During wine fermentation, different strains of Saccharomyces cerevisiae compete in the same fermenting must and dominance takes place when one strain overcomes all the others. The purpose of this study was to investigate this phenomenon by identifying S. cerevisiae strains endowed with this feature and to test them in laboratory fermentations.
First, autochthonous S. cerevisiae from Nebbiolo fermentations were isolated, molecularly identified and characterized.
Genetically diverse S. cerevisiae strains were subsequently subjected to physiological characterization and to micro-scale fermentation, the weight loss kinetics was measured and HPLC analysis was performed at the end of the fermentation.
Then, the strains that presented good fermentation characteristics were chosen for further analysis and to determine the dominance feature. For this purpose, couples of strains were co-inoculated in Nebbiolo must and the fermentations were monitored by microbiological and chemical analysis.
Two different inoculation approaches were used: co-fermentations in flasks with mixed cells and reactor co-fermentations, in which the cells from the two different strains were kept separate by means of a 0.45 ìm filter membrane, which allowed the fermenting must to move freely between the two compartments.
During the flask co-fermentations, a minisatellite PCR protocol was applied, in order to differentiate the two strains and determine which one was able to dominate. The protocol included a culture-dependent approach and an independent one.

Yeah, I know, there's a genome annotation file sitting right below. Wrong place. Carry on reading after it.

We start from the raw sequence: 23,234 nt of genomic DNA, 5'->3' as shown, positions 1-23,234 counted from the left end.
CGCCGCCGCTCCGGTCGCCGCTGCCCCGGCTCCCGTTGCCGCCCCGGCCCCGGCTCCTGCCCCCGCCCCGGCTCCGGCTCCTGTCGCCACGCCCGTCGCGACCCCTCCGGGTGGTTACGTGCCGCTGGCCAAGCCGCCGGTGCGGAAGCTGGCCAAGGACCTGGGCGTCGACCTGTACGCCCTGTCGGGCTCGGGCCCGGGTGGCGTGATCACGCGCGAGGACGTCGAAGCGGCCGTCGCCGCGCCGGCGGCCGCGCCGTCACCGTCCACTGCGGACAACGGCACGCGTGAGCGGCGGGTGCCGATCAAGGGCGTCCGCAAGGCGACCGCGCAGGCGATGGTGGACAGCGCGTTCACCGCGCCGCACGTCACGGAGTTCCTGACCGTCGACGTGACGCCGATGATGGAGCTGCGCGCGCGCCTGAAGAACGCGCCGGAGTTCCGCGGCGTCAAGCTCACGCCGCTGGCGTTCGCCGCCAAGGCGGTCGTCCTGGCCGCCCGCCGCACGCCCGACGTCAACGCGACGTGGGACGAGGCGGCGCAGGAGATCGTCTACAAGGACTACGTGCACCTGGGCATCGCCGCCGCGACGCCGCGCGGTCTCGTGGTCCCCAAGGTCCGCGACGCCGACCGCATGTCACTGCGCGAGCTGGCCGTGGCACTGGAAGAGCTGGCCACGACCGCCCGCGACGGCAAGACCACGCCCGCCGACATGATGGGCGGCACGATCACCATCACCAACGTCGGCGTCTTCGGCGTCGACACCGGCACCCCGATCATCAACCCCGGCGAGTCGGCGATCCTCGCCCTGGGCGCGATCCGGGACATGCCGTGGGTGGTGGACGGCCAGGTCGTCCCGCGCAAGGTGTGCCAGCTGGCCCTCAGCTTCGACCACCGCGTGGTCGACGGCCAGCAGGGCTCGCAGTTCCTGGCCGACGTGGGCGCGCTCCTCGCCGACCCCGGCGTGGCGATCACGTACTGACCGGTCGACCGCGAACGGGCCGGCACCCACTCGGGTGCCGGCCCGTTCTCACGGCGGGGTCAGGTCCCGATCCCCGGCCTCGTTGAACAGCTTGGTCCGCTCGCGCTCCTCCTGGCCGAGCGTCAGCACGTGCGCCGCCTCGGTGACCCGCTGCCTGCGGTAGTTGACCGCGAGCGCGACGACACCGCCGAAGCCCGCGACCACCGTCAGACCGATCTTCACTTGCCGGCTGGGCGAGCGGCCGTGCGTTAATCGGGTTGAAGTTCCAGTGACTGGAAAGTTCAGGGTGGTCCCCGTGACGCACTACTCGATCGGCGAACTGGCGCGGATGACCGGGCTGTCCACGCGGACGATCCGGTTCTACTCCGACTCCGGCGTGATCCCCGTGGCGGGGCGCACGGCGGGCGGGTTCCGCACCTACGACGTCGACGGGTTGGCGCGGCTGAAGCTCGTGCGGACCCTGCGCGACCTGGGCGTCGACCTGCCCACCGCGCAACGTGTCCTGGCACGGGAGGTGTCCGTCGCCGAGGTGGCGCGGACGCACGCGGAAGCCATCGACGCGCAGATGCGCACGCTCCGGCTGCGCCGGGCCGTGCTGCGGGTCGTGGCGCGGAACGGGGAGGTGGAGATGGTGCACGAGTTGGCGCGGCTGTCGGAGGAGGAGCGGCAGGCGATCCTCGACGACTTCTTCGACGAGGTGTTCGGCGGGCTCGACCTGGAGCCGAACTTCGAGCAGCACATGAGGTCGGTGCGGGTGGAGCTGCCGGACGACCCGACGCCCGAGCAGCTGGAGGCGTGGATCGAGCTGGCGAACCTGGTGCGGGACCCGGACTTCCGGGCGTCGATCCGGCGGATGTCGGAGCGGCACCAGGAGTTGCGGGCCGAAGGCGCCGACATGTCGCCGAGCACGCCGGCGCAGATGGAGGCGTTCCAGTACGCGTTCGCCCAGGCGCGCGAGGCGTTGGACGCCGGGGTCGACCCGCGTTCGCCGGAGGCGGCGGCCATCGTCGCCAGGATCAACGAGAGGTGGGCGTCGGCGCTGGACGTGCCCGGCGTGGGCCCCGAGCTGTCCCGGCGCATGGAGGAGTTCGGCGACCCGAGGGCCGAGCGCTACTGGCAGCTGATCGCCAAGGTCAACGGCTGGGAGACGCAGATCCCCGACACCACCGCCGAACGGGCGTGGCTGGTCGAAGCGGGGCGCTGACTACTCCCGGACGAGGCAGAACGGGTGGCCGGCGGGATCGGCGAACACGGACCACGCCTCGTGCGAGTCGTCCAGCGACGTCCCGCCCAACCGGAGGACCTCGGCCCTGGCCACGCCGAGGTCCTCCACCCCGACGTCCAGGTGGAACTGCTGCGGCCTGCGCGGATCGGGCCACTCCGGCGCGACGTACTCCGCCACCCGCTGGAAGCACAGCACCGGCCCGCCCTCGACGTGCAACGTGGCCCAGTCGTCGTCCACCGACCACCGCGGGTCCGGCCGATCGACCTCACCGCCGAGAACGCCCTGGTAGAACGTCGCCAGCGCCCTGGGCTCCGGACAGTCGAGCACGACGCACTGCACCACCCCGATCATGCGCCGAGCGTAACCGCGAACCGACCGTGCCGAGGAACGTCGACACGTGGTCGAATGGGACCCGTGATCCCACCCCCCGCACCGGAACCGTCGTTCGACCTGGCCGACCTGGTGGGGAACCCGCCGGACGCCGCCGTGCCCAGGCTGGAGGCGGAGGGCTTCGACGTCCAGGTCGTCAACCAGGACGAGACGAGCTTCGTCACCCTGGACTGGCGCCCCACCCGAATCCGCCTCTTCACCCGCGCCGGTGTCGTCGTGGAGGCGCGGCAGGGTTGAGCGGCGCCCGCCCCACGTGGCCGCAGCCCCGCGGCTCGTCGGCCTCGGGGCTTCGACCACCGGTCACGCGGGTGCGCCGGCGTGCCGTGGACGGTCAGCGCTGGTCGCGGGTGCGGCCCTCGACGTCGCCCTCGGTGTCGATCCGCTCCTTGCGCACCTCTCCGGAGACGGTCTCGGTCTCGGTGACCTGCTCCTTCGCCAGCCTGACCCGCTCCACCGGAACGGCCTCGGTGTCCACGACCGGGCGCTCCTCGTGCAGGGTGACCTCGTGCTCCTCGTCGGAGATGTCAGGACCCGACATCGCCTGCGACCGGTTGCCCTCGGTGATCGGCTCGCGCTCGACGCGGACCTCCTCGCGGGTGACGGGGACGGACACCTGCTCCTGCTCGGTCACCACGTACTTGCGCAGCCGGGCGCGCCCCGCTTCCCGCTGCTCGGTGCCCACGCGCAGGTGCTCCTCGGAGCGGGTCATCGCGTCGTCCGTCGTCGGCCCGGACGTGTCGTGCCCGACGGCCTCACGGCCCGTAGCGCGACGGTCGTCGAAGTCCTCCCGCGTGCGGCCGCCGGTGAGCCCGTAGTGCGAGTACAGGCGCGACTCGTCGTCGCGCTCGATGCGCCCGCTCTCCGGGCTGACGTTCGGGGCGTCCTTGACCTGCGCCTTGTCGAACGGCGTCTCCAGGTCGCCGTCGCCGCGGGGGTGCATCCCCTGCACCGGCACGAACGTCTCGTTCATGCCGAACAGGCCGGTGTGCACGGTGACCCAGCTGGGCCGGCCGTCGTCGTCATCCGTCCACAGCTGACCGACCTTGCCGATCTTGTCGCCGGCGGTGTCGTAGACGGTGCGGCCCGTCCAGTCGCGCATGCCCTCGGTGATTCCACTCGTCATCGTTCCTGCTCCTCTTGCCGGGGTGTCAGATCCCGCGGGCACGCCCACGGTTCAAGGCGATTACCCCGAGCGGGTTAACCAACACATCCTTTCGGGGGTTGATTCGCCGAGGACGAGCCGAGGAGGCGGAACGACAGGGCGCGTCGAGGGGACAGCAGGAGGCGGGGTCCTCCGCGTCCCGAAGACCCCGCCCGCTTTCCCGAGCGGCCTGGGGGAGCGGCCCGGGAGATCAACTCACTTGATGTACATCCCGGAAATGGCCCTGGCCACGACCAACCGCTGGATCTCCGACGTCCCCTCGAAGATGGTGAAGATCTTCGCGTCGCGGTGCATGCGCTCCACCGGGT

In the first case, DNA extraction was performed on all the colonies scraped off the plates after sampling. In the second case, DNA extraction was performed directly on the fermenting must.
The strains that were able to dominate were tested against several S. cerevisiae in order to confirm this dominance behavior.
Dominance was observed in the early stages of fermentation, as early as 3 days. Combinations of dominant and not-dominant strains were subjected to further tests in a co-fermentation reactor system, in order to perform single-strain analysis so as to obtain a better understanding of the dominance behavior.
Surprisingly, the results obtained in the flask co-fermentations were not confirmed. In fact, the two strains, one which was hypothesized to be dominant and the other not-dominant, coexisted throughout the fermentation period.
The results of this study suggest that the dominant behavior of S. cerevisiae is only expressed when they sense other yeasts in the same environment.
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